Auction Sale. —ln this issue will be found particulars of the extensive sale of horses, cattle, and implements, to be held at the Spread Eagle Hotel, on January 10, by Messrs J. T. Ford and Co. A Caution. —ln another column persons are cautioned against trespassing on the Westerfield estate without permission. A Nuisance.-— We desire to draw the attention of our Inspector of Nuisances to the fact of a dead dog lying in West street, near Messrs Tucker and Restell’s yards, in an advanced stage of corruption. Such nuisances should be removed promptly during this hot weather, or serious results are likely to take place. Longbbach School Treat. —Our cor respondent writes : —“ A tea party and concert was held in the main school, Longbeach, on Friday evening, to raise funds for the children’s prizes and sports. Both were a financial success, and great praise is due to the Committee, and too much cannot be said in praise of Mesdames Grigg, Thompson, Dawson, Taylor, Rundell, and Donaldson, who supplied the necessaries for a splendid spread, all being personally in attendance and ably assisted by their daughters and friends in supplying the many comers with the good things of this life. Tea being over at 8.30 p. m., the room was cleared of the table, and seats put in order in a very short space of time, when a very good amateur programme was got through in a style which should have pleased the most captious critic, and those who were present must have felt that they had had their two shillings worth. At 1 p.m. on Saturday all the children and their parents assembled in Mr Davidson’s paddock adjoining the school, which was kindly placed at their disposal, where the children indulged in the usual sports under Messrs Taylor and Jennings’ superintendance, while Messrs Davidson and Rundall were endeavoring to get hot water and everything in readiness for the children’s tea, which was on the tables at 4 p.m. The same ladies that supplied the tea on Friday night were in attendance, and liberally supplied the parents and children with all necessaries. After tea, Mr Grigg delivered a very instructive address, accompanied with good advice to the parents and children, and it to be hoped the latter will follow his advice to attend school more regularly. The children being then formed in a circle, Mr Grigg, assisted by Mrs and Miss Grigg, distributed books to the amount of L 5 amongst the children as prizes, in accordance with the Inspector’s report. Afterwards Mr Grigg in a kindly manner distributed a large quantity of lollies, and the. children separated after having spent a very enjoyable afternoon.”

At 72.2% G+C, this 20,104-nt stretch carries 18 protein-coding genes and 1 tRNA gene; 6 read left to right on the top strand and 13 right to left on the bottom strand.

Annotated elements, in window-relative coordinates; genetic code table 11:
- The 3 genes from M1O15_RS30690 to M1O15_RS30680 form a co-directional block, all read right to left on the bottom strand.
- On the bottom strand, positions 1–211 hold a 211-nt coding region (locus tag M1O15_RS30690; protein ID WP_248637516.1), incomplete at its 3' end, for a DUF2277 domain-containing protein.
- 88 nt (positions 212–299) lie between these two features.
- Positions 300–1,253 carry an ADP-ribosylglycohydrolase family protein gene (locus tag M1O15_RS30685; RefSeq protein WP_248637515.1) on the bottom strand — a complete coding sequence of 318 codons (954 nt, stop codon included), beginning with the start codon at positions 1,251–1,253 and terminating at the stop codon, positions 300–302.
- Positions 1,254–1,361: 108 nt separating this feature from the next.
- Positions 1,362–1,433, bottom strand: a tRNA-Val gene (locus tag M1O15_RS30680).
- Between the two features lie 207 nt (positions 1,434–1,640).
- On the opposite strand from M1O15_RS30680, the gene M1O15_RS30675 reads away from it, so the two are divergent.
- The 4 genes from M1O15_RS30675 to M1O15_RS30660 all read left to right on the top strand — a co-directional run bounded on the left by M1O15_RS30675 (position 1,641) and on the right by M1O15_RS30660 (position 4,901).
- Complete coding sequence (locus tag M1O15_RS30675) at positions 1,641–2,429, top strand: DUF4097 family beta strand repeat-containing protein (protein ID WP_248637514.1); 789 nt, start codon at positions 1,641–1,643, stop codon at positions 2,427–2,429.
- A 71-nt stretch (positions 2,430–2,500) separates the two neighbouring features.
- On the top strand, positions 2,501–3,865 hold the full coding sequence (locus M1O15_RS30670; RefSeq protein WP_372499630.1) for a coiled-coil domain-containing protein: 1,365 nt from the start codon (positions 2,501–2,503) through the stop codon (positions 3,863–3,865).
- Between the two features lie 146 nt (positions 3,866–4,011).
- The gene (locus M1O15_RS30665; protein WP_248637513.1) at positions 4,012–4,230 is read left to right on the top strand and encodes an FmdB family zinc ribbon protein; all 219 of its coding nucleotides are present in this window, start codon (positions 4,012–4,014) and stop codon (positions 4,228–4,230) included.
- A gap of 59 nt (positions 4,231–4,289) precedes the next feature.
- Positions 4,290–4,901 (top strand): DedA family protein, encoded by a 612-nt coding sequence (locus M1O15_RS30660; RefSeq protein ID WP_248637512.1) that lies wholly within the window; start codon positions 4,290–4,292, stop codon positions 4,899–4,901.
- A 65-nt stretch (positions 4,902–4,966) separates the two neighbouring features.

Ashburton Guardian, Ashburton Guardian, Volume III, Issue 518, 26 December 1881